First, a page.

Defendant also argues that his conviction for criminal possession of this firearm was not supported by the weight of the evidence. Whenever a weapon is found in an automobile -- and is not in the personal possession of any of its occupants - a presumption exists that the weapon is possessed "by all persons occupying such automobile at the time such weapon . . . is found" (Penal Law § 265.15 [3]; see People v Lemmons, 40 NY2d 505, 510 [1976]). This presumption is rebuttable, and whether, in the final analysis, it is to be applied to support a finding that a defendant is in possession of a illegal weapon is a question of fact which, in this matter, had to be resolved by the jury after trial (see People v Verez, 83 NY2d 921, 924 [1994]; People v Adorno, 216 AD2d 686, 688 [1995], lvs denied 86 NY2d 839, 843 [1995]).

Here, evidence at trial established that, immediately prior to the weapon being found under the driver's seat, defendant was observed operating the vehicle and was its only occupant. When questioned by the police about the weapon, defendant is alleged to have stated that "[i]t wasn't armed, but that's [okay], possession is [nine-]tenths of the law." While defendant denied making the statement attributed to him by the police and established that the vehicle was not owned by him and had been in his possession for only a short time prior to his arrest, it was for the jury to decide if that evidence served to effectively rebut the presumption of possession (see People v Waters, 30 AD3d 681, 682 [2006],*fn4 lv denied 7 NY3d 796 [2006]). "[V]iewing the evidence in a neutral light and giving 'appropriate deference to the jury's superior opportunity to assess the witnesses' credibility'" (People v Carter, 60 AD3d 1103, 1107 [2009], lv denied 12 NY3d 924 [2009], quoting People v Gilliam, 36 AD3d 1151, 1152-1153 [2007], lv denied 8 NY3d 946 [2007]), we cannot say that the verdict convicting defendant of criminal possession of a weapon in the third degree was against the weight of the credible evidence (see People v Ashley, 45 AD3d 987, 989 [2007], lv denied 10 NY3d 761 [2008]; People v Tabb, 12 AD3d 951, 953 [2004], lv denied 4 NY3d 768 [2005]).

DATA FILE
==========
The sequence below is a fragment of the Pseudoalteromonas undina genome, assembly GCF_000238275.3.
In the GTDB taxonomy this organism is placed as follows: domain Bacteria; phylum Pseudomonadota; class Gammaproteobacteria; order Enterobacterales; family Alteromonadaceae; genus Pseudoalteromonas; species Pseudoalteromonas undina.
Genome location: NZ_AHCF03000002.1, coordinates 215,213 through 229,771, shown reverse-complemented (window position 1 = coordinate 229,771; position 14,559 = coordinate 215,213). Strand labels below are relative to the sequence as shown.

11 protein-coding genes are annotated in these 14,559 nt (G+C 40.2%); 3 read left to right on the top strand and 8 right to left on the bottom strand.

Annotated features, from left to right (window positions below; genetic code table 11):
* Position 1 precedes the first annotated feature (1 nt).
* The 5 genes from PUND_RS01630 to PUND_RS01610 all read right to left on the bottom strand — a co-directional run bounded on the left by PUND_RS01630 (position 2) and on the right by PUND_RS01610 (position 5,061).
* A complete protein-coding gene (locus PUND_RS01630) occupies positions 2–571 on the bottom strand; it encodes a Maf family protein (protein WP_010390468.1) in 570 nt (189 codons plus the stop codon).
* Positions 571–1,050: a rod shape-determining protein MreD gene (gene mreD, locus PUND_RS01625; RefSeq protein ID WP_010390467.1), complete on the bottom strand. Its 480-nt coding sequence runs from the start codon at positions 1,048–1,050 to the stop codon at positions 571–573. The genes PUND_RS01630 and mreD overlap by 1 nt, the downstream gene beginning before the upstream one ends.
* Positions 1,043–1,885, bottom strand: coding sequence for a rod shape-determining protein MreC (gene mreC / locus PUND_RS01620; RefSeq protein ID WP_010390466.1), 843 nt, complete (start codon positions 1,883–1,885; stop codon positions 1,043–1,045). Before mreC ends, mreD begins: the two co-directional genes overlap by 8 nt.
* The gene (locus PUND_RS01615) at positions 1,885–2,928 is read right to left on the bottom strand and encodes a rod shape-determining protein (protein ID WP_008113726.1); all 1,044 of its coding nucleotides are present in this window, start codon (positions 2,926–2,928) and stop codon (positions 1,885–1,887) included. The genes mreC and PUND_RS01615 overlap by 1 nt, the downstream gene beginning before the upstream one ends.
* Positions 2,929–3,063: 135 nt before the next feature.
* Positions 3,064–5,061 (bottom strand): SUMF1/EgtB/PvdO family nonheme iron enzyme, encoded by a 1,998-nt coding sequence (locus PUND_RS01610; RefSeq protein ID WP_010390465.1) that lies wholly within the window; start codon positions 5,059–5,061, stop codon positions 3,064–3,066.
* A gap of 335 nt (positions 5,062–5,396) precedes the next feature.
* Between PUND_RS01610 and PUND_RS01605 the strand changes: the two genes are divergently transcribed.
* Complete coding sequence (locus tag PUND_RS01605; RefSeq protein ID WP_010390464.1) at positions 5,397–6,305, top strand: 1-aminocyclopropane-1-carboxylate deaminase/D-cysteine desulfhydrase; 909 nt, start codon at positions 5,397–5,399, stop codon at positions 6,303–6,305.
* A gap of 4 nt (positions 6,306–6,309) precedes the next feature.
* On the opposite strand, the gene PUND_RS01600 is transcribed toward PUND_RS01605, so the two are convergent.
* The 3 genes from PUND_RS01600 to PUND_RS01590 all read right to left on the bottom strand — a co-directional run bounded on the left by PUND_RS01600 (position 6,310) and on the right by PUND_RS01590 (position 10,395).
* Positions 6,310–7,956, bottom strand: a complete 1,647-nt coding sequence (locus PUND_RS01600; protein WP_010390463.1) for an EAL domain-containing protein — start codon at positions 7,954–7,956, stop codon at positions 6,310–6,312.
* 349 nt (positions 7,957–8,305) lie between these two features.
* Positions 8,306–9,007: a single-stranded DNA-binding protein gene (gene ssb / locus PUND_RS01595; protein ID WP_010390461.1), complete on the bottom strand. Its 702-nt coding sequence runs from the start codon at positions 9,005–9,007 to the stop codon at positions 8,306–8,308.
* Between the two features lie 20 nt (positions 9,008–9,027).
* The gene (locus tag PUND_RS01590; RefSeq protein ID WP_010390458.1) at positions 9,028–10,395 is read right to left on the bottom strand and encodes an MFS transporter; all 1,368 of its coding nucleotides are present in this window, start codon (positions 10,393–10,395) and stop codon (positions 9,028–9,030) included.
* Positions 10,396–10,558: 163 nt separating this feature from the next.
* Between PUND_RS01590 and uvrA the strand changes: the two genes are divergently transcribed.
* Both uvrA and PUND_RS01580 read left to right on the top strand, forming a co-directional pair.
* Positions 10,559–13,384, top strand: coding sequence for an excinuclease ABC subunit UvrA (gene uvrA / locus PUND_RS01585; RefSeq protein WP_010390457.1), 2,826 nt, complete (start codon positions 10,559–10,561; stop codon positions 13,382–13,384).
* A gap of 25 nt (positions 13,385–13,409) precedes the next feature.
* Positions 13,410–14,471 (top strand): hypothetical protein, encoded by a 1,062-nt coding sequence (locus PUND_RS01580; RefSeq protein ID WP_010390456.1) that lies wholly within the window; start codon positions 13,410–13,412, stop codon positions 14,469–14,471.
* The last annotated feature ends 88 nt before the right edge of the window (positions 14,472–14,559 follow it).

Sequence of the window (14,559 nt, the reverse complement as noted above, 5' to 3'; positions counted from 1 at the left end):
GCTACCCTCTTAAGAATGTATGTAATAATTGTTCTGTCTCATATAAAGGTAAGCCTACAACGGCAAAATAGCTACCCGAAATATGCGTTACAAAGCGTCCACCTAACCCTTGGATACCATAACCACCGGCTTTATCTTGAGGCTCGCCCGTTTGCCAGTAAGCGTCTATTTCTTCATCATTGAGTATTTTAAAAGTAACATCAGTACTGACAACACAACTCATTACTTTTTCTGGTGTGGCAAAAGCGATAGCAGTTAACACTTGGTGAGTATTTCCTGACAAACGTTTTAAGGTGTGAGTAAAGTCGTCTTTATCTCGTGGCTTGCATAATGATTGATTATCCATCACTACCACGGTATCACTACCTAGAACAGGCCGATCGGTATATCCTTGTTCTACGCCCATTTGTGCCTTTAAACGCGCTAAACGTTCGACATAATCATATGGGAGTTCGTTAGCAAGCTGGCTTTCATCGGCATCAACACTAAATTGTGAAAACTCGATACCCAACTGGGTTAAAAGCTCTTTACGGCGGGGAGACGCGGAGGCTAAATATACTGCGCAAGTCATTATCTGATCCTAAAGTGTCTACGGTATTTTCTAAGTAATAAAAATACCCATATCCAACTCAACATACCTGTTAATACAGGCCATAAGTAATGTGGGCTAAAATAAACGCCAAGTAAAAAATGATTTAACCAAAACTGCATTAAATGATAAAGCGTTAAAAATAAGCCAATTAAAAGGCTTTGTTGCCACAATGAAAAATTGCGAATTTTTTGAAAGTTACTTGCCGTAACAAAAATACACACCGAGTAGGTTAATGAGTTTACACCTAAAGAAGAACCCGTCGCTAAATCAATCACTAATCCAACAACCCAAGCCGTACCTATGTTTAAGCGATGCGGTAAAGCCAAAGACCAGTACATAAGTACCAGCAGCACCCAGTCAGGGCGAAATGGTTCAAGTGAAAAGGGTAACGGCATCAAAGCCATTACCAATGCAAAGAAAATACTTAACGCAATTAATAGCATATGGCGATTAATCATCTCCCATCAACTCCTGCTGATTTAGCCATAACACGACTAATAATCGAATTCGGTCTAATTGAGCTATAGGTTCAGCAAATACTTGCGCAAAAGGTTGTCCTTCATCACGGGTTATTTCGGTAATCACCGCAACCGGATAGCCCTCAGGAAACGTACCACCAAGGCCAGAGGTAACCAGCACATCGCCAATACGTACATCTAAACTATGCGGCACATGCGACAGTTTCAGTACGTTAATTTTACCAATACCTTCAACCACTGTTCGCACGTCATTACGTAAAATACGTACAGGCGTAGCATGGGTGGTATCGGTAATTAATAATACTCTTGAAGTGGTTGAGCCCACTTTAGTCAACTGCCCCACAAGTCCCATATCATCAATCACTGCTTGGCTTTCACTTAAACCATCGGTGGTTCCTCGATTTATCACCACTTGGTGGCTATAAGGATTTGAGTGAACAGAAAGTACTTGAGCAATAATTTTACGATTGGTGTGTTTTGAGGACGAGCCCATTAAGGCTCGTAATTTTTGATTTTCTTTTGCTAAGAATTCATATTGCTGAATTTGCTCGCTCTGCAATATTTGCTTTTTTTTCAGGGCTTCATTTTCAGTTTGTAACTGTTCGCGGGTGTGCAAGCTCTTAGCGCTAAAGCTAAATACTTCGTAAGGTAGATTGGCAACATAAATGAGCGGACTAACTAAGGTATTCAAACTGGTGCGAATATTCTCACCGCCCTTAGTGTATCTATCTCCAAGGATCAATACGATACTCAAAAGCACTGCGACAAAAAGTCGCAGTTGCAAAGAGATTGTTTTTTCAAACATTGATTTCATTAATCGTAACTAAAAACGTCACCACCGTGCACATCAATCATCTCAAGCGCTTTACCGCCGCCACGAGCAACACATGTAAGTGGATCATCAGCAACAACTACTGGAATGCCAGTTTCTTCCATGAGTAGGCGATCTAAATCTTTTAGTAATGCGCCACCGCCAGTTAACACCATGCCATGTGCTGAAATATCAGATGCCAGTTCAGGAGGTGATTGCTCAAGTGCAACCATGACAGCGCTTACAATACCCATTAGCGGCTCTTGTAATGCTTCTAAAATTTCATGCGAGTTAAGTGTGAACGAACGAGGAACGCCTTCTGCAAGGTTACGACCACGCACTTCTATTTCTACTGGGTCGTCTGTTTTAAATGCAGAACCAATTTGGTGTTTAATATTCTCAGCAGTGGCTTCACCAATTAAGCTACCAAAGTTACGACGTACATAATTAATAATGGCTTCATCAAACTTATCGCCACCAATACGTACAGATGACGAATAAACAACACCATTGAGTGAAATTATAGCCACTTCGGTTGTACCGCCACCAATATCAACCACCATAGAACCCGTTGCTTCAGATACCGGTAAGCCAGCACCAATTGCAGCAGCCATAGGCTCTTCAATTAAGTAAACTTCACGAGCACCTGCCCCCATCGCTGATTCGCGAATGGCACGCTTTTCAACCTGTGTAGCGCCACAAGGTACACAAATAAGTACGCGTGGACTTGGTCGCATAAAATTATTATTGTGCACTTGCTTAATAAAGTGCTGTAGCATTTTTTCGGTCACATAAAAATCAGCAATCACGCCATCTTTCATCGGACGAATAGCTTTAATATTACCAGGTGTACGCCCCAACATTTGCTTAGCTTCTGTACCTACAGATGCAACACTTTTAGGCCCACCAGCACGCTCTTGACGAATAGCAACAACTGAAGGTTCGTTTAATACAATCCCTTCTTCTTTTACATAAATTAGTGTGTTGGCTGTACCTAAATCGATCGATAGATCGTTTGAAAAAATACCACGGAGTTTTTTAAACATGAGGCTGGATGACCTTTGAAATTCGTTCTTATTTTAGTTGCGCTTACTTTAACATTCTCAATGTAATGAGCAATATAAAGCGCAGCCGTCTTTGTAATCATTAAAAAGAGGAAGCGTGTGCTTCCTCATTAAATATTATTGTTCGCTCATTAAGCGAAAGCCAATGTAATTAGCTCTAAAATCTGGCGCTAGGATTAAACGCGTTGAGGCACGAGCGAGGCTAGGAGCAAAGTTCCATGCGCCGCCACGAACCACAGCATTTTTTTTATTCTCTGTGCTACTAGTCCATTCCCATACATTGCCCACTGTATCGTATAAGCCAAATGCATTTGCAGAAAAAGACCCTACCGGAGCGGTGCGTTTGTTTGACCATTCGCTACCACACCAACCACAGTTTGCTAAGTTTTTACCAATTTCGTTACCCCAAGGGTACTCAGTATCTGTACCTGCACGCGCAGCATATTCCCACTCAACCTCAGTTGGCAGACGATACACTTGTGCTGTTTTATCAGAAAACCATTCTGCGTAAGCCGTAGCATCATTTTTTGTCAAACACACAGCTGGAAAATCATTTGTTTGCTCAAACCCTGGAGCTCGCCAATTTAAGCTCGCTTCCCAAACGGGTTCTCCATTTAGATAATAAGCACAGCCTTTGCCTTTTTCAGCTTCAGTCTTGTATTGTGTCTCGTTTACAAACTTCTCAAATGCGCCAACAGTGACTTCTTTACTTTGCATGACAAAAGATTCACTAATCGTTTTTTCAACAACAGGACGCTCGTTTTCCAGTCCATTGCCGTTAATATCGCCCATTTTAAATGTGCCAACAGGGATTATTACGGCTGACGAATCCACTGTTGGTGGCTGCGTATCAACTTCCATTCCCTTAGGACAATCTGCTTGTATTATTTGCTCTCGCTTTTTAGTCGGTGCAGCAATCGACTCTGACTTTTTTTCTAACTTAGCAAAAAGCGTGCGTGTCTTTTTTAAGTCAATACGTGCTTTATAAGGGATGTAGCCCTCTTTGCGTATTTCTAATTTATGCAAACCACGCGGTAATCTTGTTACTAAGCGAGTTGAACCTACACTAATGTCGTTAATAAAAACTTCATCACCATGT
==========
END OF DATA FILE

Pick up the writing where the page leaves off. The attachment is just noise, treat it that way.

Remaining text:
Finally, defendant failed to preserve any claim that he might have regarding the propriety of statements made by the prosecution during summation (see People v Kossman, 46 AD3d 1104, 1107 [2007]; People v Studstill, 27 AD3d 833, 835 [2006], lv denied 6 NY3d 898 [2006]). We do agree that County Court improperly limited defendant's attempt on direct examination to more fully explain what he meant by the statement he claims to have made to the police. However, in light of the overwhelming evidence of his guilt, any such error was harmless and his conviction is affirmed (see People v Crimmins, 36 NY2d 230, 242 [1975]; People v Phillips, 55 AD3d 1145, 1147 [2008], lv denied 11 NY3d 829 [2008]).

Mercure, J.P., Peters, Lahtinen and Garry, JJ., concur.

ORDERED that judgment is ...

Buy This Entire Record For $7.95

Download the entire decision to receive the complete text, official citation,
docket number, dissents and concurrences, and footnotes for this case.

Learn more about what you receive with purchase of this case.